by Marcus Harrison Green
“Family Members, not family feud. You stand with me, I’ll stand with you”. The proclamation of unity rang from Downtown to Belltown Friday evening as over 200 former and current gang members with roots in South Seattle and the Central District joined with their allies to pound the pavement in protest of a “structurally flawed injustice system” and to demand accountability from local elected officials.
They were participating in the United Hood March. Despite the history of gang violence beginning in the 80s, the March brought one-time rivals from south and central Seattle together for a day of reconciliation. In the wake of the tragedy in Charleston and the series of murders that birthed the Black Lives Matter Movement, former enemies marched side by side in solidarity. It was a sight many thought impossible just a few decades ago.
“People hear ‘gang members’ and of course there’s going to be a concern about uproar from many, but this march was heavily thought out. It’s not only highlighting a marginalized group of our society, but a subset of that marginalized group, and that we can come together peacefully. Hopefully it makes people ask the question, “why is there beef between gangs in the first place?”, and turn their attention towards systemic issues we face,” said Michael “Renaissance” Moynihan, who often served as a chant leader for the rally and is now a community organizer and philosophy major after participating in gang life during his early teens.
Moynihan joined those flooding the 600 block of Seattle’s 5th Avenue about 5:00pm, sandwiching themselves between Seattle City Hall and the Seattle Police Department Headquarters.
“We’re here at the two halls of power of the city, demystifying the myth to those in power that we as a people – we as a community – can’t come together,” said Amir Islam, the event’s primary organizer, as he stood a few yards away from over two dozen Seattle police officers deployed to monitor the event.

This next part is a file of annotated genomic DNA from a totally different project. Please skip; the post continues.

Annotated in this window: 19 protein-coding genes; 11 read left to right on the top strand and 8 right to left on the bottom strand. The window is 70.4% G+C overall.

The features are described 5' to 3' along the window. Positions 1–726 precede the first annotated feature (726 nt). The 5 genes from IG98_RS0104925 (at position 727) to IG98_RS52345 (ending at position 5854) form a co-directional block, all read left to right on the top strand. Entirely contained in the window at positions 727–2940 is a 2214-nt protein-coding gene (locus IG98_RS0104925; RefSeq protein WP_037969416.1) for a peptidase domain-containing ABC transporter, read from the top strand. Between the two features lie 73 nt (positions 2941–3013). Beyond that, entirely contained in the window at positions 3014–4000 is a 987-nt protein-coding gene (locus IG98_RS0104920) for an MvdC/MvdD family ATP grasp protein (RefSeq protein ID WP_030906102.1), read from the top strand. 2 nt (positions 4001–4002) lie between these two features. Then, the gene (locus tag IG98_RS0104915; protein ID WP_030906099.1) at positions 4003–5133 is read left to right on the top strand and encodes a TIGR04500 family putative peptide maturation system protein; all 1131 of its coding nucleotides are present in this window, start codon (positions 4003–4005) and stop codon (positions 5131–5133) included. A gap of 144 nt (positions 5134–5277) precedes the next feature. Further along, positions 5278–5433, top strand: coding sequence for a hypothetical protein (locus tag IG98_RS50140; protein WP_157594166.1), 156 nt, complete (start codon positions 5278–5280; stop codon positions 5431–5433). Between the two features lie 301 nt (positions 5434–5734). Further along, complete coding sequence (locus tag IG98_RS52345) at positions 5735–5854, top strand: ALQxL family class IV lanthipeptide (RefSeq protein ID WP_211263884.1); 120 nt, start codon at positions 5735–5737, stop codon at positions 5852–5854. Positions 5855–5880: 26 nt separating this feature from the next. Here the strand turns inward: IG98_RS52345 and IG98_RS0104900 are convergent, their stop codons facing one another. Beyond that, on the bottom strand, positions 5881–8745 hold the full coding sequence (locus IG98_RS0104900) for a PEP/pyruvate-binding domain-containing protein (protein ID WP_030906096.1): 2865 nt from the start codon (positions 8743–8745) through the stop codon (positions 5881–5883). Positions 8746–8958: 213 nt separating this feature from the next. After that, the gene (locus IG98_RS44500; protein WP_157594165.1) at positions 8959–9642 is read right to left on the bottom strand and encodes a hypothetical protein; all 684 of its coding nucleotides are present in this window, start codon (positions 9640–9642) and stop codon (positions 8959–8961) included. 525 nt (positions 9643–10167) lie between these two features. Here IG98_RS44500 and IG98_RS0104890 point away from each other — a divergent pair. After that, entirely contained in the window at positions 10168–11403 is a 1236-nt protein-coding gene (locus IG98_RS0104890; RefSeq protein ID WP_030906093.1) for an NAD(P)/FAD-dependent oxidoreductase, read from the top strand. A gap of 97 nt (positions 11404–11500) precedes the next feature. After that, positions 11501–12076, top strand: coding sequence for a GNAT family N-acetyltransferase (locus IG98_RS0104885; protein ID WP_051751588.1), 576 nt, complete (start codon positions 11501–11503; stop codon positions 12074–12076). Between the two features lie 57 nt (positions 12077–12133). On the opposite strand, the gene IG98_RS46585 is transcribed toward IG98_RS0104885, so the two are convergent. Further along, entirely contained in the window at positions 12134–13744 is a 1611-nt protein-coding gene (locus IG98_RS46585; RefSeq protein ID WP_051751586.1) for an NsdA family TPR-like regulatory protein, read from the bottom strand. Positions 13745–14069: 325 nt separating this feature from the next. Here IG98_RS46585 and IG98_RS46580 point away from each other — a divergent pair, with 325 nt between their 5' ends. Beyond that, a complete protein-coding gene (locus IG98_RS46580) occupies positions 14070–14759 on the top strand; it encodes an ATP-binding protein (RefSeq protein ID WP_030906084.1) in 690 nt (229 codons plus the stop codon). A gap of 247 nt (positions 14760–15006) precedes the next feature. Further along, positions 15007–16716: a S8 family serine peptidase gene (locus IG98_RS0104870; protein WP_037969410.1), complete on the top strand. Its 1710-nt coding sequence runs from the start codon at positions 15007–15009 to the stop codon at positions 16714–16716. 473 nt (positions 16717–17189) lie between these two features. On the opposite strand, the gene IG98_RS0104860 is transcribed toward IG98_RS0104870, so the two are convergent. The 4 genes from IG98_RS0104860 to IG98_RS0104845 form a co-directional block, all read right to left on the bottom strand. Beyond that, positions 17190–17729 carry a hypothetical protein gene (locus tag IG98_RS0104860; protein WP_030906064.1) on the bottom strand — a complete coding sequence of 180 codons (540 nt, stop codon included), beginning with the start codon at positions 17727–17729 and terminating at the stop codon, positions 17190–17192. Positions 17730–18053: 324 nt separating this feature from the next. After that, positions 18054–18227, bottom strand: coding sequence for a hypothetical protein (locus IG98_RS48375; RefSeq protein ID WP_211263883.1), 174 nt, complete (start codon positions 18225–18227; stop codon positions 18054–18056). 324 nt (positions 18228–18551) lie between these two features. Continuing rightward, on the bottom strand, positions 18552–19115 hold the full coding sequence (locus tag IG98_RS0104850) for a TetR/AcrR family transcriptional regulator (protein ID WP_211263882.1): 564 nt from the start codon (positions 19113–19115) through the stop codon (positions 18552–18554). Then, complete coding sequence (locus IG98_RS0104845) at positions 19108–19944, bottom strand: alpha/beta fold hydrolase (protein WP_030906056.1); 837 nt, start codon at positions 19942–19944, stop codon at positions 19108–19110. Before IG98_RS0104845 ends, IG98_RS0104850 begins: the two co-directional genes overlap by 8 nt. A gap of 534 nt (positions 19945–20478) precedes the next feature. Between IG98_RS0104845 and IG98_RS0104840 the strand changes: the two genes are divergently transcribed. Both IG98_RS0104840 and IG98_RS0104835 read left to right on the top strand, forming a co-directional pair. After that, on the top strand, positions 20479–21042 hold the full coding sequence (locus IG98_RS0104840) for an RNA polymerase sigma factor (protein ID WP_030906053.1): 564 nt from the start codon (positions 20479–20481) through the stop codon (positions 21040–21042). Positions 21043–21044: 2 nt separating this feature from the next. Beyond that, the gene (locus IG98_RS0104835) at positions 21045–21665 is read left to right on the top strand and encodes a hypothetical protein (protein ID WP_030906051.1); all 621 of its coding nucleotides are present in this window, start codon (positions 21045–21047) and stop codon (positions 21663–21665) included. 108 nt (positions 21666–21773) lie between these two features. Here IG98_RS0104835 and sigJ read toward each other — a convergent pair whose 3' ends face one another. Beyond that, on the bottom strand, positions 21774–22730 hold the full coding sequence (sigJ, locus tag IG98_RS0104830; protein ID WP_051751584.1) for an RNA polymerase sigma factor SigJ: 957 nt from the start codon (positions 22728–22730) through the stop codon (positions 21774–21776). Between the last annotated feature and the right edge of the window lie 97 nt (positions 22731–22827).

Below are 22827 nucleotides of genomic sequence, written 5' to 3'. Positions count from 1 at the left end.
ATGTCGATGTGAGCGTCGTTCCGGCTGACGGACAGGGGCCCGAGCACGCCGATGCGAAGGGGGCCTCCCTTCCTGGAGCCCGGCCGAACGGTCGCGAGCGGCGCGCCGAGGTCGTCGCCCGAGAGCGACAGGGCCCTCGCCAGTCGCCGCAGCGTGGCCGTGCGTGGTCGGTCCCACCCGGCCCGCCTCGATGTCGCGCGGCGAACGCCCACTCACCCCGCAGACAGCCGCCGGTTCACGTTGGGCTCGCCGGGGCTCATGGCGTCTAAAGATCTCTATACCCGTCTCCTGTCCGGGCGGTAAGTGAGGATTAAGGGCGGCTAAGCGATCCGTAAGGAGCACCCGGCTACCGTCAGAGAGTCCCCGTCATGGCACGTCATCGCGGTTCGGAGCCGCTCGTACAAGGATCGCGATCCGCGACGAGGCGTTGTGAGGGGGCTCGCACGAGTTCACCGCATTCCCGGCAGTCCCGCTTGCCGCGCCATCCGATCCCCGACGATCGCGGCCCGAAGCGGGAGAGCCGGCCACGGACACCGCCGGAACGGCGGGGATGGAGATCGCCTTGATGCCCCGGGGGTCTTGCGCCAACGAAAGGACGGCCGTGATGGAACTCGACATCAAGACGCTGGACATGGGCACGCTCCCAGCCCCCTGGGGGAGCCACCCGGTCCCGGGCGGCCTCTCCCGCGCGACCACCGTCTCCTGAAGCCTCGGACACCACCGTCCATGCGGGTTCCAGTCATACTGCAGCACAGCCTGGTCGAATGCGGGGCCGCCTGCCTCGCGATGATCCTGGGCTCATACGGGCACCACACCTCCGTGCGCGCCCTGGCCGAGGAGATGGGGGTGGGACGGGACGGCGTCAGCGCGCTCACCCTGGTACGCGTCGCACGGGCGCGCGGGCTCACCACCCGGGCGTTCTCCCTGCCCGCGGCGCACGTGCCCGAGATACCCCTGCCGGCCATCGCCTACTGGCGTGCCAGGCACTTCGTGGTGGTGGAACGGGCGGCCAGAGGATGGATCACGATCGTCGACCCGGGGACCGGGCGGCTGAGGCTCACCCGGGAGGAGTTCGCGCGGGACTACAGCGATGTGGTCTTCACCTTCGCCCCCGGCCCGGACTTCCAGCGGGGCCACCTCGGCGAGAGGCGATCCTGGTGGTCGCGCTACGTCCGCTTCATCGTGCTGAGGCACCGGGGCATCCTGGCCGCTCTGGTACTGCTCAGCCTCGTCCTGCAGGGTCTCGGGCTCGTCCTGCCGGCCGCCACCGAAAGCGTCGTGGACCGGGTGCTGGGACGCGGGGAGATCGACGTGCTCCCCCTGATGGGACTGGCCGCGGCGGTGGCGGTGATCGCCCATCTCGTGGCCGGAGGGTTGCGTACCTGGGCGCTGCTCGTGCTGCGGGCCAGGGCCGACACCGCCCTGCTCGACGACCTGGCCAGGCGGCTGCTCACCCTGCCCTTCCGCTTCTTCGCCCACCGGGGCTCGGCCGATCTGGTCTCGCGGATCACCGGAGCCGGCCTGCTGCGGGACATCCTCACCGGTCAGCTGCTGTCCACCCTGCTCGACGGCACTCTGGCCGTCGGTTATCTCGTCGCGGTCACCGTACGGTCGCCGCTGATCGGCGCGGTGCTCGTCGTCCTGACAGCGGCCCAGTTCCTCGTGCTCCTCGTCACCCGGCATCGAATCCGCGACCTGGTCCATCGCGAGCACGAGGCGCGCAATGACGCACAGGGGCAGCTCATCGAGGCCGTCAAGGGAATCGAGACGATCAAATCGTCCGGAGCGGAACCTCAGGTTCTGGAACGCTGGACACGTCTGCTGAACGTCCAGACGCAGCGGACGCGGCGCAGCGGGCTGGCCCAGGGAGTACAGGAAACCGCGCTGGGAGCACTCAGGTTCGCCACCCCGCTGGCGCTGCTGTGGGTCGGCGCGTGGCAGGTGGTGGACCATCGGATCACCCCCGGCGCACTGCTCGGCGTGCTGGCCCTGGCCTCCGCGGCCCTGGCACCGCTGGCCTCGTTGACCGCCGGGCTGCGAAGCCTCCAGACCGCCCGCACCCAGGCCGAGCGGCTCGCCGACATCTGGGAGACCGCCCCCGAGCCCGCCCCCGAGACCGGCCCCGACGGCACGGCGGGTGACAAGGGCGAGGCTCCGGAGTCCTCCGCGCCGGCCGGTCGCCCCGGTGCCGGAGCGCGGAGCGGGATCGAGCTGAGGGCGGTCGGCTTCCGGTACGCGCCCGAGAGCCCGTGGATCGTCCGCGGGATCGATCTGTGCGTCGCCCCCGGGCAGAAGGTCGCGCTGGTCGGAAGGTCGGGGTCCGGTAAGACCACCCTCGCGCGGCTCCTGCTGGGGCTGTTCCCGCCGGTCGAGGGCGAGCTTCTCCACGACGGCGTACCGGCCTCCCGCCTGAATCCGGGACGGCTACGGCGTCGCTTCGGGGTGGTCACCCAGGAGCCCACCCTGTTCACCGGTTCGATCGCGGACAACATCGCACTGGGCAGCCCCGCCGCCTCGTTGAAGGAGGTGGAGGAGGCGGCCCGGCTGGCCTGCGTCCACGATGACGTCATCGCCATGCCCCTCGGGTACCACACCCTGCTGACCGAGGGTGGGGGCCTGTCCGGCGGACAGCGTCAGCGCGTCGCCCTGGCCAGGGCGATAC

In a statement, Seattle Police spokesman Drew Fowler said officers were in attendance at the march for “standard public safety”. Officers were additionally charged with blocking off traffic and escorting the assembly through the often precarious downtown streets.
Islam – between job and family obligations – spent the last several weeks“dotting every ‘i’ and crossing every ‘t’,” in obtaining the necessary city permits, to ensure the event would proceed without a hitch. Being fully cognizant the nature of the event would invite some unease, Islam stressed it was important that nothing distract from the showcase of solidarity amongst a community often savaged in society from banding together to send a clear, profound message that the systemic and structural racism rife within the legal system and society at large would not be tolerated any longer.
City Councilmember Kshama Sawant who attended the march echoed this sentiment as she praised the United Hood March for aiding in a broader movement for radical change of our legal system.
“The fact that we’ve having the United Hood March is a hugely empowering sign. This is a fact that the Black Lives Matter movement won’t be extinguished. We’re building a much better thing than what exists currently. We’re continuing to show that through the civil rights movement to now, decades later, we’re continuing to challenge an entrenched, systemic racism,” asserted Sawant.
The councilmember added she was disappointed none of her other colleagues joined her at the march, as it was critical that local political leadership be present to witness the outcry against a system that they at times help to prop up.
“We needed to let the truth be told that we can repair the damage that’s been done to our communities on our own. I did 17 years for things I did as I gang member in harming my community. This shows there are no wounds that can’t be healed,” said Dwyane Maxted, who along with Islam is the co-founder of the United Hood Movement.
The march commenced after 15 minutes of speeches including one from South End community organizer and King County NAACP past president Sheley Secrest who contended the event was, “More than a moment. This is a movement.”